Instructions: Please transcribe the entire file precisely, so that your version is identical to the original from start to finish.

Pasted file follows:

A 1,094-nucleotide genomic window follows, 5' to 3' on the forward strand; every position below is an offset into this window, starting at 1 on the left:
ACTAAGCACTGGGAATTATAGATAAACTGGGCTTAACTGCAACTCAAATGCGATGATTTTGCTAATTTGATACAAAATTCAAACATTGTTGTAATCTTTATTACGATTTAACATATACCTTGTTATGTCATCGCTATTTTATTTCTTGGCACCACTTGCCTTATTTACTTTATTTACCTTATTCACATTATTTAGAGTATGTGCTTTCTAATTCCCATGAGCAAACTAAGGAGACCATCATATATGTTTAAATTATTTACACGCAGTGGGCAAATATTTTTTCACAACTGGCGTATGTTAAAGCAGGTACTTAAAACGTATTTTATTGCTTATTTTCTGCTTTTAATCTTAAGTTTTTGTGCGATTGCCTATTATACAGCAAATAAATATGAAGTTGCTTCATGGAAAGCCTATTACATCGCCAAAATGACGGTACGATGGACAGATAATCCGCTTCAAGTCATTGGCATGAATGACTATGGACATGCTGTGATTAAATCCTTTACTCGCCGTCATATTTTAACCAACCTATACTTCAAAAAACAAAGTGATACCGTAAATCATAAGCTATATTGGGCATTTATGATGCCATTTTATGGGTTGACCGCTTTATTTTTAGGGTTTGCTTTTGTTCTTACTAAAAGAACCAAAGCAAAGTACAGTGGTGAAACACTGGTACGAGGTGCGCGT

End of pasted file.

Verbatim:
A 1,094-nucleotide genomic window follows, 5' to 3' on the forward strand; every position below is an offset into this window, starting at 1 on the left:
ACTAAGCACTGGGAATTATAGATAAACTGGGCTTAACTGCAACTCAAATGCGATGATTTTGCTAATTTGATACAAAATTCAAACATTGTTGTAATCTTTATTACGATTTAACATATACCTTGTTATGTCATCGCTATTTTATTTCTTGGCACCACTTGCCTTATTTACTTTATTTACCTTATTCACATTATTTAGAGTATGTGCTTTCTAATTCCCATGAGCAAACTAAGGAGACCATCATATATGTTTAAATTATTTACACGCAGTGGGCAAATATTTTTTCACAACTGGCGTATGTTAAAGCAGGTACTTAAAACGTATTTTATTGCTTATTTTCTGCTTTTAATCTTAAGTTTTTGTGCGATTGCCTATTATACAGCAAATAAATATGAAGTTGCTTCATGGAAAGCCTATTACATCGCCAAAATGACGGTACGATGGACAGATAATCCGCTTCAAGTCATTGGCATGAATGACTATGGACATGCTGTGATTAAATCCTTTACTCGCCGTCATATTTTAACCAACCTATACTTCAAAAAACAAAGTGATACCGTAAATCATAAGCTATATTGGGCATTTATGATGCCATTTTATGGGTTGACCGCTTTATTTTTAGGGTTTGCTTTTGTTCTTACTAAAAGAACCAAAGCAAAGTACAGTGGTGAAACACTGGTACGAGGTGCGCGT